Shady Part of Me (PlayStation 4) Review

By Drew Hurley 16.05.2021

Review for Shady Part of Me on PlayStation 4

Every year the Game Awards bring glimpses of the hot new releases to come - best of all is when they take a cue from Nintendo's book; dropping a glimpse at a promising new title, then instead of a release date, a comment flashes onto the screen: "Available now!" That was the cash with new atmospheric puzzler Shady Part of Me. Fittingly this was "shadow dropped" onto consoles now, an ethereal journey where a young girl and a shadow need to help each other to escape a prison of the mind. This is a true old-school indie. A debut game, an original story, coming from a small team, and it certainly captured the attention of many at the Game Awards. Now it's time to see if the full product can live up to the trailer.

A scene of shadows. A young girl rocks back and forth on a swing before heading off into the shade. She runs, jumps, and climbs over obstacles, avoiding dangerous thorns - and as she progresses, what seems to be her inner monologue appears in the environment; her thoughts slightly concerning. They'll be familiar to anyone's introspective who has dealt with mental health issues. Introspective becomes a core theme here. While exploring, a jump is made a moment too early. She plummets. Game Over. But wait. Like Braid, that jump can be reversed; reattempted. Holding the trigger can reverse time freely. At the end of the path of shadows, the girl plummets again, no way out of this one. One path. Before she can hit bottom she wakes up.

Screenshot for Shady Part of Me on PlayStation 4

Once again a young girl (not made of shadow this time) climbs out of bed. She's paying homage to Samara from The Ring, with her long locks covering her face in the shade. Her commentary is spoken. She talks of losing something when she wakes and having to hide in the shadows. She is awake, but what follows is a dreamlike experience. She walks around what seems like an empty hospital or asylum. Hospital beds throughout, and quickly the experience of playing as this character feels different. She can't run, or jump, or climb. But she can explore in 3D, whilst the Shadow girl remains locked to her 2D plane.

She also fears light, terribly. Having to run from one set of shadows to the other, avoiding the light of the sun as much as the light of a lamp. Again the time rewind can be used when a wrong step leaves her bathed in light. The messages appear, written over the environment. It begins to seem more than an introspective monologue, the voices sometimes critical; condescending; malicious. The girl reaches the end of the path at a library, and suddenly she is united with the shadow girl. Together, the two embark on a journey. Both have their own struggles, and need their partner to help them overcome them.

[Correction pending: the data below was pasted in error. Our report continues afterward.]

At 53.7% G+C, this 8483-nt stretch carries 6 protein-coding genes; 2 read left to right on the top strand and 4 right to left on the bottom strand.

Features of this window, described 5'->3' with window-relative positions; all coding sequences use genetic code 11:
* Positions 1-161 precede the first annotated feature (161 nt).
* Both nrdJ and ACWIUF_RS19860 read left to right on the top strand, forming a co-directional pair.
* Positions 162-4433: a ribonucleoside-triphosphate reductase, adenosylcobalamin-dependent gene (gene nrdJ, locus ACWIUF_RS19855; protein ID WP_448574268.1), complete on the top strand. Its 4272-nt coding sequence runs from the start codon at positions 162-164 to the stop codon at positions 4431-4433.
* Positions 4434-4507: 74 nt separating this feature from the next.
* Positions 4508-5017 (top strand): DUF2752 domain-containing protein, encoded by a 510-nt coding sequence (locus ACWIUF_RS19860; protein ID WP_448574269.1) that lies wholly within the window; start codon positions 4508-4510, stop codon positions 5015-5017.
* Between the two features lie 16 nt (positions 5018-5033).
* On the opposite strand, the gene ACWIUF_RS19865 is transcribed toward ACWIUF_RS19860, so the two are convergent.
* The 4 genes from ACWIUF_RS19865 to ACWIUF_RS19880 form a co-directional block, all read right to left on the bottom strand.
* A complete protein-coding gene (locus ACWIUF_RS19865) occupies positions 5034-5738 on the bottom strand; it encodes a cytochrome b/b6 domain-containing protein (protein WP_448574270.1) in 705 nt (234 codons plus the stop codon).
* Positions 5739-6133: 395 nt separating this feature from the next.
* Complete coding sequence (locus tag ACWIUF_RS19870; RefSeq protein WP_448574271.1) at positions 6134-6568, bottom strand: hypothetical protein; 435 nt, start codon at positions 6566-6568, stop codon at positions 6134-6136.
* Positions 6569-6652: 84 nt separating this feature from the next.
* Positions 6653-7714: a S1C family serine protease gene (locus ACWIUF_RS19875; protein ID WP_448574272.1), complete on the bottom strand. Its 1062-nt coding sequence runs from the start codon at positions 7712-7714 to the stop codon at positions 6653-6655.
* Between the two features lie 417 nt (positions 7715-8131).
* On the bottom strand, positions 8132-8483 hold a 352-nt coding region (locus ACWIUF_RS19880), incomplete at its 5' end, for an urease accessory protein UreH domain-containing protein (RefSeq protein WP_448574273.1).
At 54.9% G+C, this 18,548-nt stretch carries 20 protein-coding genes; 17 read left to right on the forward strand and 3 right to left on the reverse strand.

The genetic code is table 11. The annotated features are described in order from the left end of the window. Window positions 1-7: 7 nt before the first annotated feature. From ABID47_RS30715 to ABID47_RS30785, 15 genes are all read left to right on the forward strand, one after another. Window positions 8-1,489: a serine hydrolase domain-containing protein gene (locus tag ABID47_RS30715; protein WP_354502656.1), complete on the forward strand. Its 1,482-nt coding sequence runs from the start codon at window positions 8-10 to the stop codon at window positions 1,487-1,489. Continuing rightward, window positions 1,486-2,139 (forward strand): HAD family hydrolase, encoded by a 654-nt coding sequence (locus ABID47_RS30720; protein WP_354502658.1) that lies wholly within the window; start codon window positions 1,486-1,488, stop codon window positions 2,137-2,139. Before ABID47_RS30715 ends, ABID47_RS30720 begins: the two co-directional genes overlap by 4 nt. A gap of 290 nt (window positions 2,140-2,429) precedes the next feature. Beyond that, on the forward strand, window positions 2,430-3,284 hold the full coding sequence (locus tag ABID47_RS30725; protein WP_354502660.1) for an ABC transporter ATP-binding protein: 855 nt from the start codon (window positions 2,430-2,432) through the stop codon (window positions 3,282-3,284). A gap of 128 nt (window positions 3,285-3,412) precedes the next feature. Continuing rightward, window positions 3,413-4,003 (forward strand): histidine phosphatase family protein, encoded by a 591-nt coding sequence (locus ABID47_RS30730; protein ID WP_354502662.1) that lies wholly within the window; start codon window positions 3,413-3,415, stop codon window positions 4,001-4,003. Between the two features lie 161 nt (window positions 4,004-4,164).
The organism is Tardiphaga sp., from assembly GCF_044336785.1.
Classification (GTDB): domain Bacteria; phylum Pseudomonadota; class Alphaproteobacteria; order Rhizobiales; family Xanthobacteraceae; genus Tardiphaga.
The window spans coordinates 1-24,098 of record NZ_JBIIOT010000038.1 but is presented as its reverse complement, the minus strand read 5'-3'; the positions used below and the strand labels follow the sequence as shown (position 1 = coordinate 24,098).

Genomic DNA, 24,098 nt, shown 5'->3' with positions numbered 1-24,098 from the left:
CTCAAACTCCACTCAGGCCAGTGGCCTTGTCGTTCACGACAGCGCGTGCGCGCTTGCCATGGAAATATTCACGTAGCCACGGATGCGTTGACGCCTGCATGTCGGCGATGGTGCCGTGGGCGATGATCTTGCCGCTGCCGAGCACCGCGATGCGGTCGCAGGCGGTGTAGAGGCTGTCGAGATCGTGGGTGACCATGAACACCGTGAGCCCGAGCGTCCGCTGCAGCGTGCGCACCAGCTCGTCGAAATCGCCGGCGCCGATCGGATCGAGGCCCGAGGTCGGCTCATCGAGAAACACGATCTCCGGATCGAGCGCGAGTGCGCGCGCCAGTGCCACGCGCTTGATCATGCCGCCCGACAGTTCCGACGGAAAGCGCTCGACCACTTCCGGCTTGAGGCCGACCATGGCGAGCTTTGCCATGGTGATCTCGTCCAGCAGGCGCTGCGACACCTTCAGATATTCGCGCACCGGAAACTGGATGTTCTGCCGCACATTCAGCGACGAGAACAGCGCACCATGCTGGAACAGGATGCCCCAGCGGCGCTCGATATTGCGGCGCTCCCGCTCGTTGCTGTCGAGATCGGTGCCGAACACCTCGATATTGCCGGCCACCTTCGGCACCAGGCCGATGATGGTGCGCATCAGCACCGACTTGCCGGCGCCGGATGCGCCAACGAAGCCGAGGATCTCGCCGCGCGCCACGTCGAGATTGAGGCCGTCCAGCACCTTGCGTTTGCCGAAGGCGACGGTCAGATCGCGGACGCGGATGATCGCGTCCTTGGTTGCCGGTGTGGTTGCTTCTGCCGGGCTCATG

Screenshot for Shady Part of Me on PlayStation 4

The story plays out over four acts, each broken down into separate levels named 'Sessions.' The journey takes the duo into giant magical toy boxes, where card pyramids the size of buildings loom over towering toy trains, through to the cold sterile ruins of a hospital, up a dank clock tower, and through funfairs and stage shows. Each of these locations is separated into puzzle sequences, often having to utilise the lights within an area to cut a path for each character to progress.

Extinguishing or blocking the light from impeding the path of the girl of flesh, or moving blocks to craft a path of shadows for her counterpart, these logic puzzles are well thought out and designed and perfectly compliment the experience of the story, playing the part of obstacles to overcome. They start simple enough, like: move a box in front of a light to cast a shadow which forms a bridge. As the game progresses, however, there is the occasional devilish little design. For instance, the shadow girl is locked to the 2D realm, but can be manipulated to walk up walls or over ceilings.

Screenshot for Shady Part of Me on PlayStation 4

Solving each puzzle is only half of the experience though, as origami birds are also scattered through each level to be tracked down, often requiring an alternative solution to a puzzle, which requires far more thought. These birds unfold into puzzle pieces, which elaborate further on the truth of the story - the story that won't be spoiled here. Introspective and thought-provoking, it plays out gradually, and the realisation of the reality is worth experiencing first-hand.

That experience is impactful in its presentation. The style and design is haunting and poignant; the environments, and their contents, perfectly capturing the noir tones. Best of all, though, is the soundtrack. There's a diverse set of themes, each stage offering up completely different melodies. Beautiful chimes; hunting synthwave; even some neoclassical tunes. The soundtrack is phenomenal and diverse throughout the entire experience. One of the great little touches is when switching between the characters, the music alters slightly. Just a little bit to differentiate.

Screenshot for Shady Part of Me on PlayStation 4

Cubed3 Rating

Rated 8 out of 10

Great - Silver Award

Rated 8 out of 10

Haunting, evocative, introspective, atmospheric and memorable, Shady Part of Me feels like a journey - and, a very personal one at that. It's the kind of journey that many in the audience will be able to identify with. It may only take a few hours, but it's one worth experiencing more than once. Just eight people made this title, and it's exciting to see what that little team will be able to do next.


Douze Dixiemes


Focus Home Interactive





C3 Score

Rated $score out of 10  8/10

Reader Score

Rated $score out of 10  0 (0 Votes)

European release date Out now   North America release date Out now   Japan release date Out now   Australian release date Out now   


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